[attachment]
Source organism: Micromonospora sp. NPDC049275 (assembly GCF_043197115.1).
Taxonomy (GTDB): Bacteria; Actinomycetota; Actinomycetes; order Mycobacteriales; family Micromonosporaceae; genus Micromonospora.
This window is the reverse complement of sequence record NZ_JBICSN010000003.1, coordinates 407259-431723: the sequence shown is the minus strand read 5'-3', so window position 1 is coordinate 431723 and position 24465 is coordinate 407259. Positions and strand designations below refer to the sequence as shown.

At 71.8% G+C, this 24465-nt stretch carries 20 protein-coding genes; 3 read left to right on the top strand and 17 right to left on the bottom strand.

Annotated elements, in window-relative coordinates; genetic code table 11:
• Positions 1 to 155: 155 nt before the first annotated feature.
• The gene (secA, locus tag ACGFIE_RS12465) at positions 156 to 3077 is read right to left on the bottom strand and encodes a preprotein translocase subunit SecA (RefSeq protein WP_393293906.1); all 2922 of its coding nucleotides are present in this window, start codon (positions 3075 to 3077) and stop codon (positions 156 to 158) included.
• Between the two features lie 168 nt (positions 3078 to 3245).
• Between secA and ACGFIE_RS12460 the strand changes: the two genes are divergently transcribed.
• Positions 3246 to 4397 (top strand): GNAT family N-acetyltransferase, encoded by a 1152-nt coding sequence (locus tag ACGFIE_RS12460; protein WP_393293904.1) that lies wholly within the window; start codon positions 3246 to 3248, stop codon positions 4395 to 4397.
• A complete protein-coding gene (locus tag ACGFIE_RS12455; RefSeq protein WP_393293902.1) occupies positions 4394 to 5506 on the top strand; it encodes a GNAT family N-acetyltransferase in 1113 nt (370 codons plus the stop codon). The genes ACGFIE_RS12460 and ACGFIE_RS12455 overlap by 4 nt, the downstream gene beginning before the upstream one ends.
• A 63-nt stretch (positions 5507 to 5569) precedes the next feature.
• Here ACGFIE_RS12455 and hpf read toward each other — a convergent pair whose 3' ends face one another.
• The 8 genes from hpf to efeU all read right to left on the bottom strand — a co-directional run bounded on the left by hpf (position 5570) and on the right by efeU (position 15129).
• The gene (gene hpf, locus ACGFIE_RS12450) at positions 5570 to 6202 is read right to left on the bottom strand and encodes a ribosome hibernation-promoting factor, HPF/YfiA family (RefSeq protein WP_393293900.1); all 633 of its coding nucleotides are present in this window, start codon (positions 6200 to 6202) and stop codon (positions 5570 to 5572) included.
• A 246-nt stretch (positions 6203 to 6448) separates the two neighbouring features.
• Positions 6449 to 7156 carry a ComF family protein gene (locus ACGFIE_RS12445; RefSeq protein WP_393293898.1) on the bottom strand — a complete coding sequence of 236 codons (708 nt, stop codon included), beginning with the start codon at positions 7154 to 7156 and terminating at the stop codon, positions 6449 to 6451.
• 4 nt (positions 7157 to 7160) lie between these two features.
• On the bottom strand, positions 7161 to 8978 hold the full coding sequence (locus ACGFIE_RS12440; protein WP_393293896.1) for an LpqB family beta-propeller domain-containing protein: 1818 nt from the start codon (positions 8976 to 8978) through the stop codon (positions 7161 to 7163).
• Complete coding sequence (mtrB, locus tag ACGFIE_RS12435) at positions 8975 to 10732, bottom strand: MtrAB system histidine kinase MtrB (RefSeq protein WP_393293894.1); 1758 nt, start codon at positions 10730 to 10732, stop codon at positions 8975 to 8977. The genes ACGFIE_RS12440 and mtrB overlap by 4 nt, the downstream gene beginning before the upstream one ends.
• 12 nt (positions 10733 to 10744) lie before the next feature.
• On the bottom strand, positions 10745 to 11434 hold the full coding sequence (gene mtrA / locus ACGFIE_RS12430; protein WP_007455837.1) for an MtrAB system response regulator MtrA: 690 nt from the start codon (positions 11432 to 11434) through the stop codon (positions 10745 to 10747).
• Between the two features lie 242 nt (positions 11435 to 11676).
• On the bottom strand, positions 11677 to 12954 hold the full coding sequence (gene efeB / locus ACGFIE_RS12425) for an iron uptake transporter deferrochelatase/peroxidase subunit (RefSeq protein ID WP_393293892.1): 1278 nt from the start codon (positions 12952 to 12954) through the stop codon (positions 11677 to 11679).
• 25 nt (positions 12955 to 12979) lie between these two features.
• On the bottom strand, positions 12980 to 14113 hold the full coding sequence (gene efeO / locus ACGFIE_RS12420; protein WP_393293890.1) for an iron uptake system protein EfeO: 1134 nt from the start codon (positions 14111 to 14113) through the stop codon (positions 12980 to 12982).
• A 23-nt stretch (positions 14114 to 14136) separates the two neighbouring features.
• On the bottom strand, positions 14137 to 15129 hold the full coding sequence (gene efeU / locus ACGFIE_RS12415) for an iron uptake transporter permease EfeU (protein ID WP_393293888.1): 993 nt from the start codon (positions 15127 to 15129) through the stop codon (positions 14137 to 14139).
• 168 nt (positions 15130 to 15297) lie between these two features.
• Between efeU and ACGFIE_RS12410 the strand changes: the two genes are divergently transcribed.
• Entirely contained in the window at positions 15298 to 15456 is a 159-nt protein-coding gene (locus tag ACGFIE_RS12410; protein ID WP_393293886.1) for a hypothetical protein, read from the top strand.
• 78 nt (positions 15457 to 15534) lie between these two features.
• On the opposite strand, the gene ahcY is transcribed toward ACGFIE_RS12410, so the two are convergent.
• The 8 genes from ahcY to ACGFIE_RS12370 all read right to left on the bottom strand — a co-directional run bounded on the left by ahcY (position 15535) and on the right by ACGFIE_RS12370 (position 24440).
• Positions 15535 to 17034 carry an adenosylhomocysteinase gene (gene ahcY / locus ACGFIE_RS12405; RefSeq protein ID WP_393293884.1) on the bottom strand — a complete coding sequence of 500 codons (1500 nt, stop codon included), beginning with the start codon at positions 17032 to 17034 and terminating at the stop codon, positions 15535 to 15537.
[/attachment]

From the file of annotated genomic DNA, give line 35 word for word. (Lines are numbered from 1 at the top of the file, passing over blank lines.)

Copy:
• Positions 15535 to 17034 carry an adenosylhomocysteinase gene (gene ahcY / locus ACGFIE_RS12405; RefSeq protein ID WP_393293884.1) on the bottom strand — a complete coding sequence of 500 codons (1500 nt, stop codon included), beginning with the start codon at positions 17032 to 17034 and terminating at the stop codon, positions 15535 to 15537.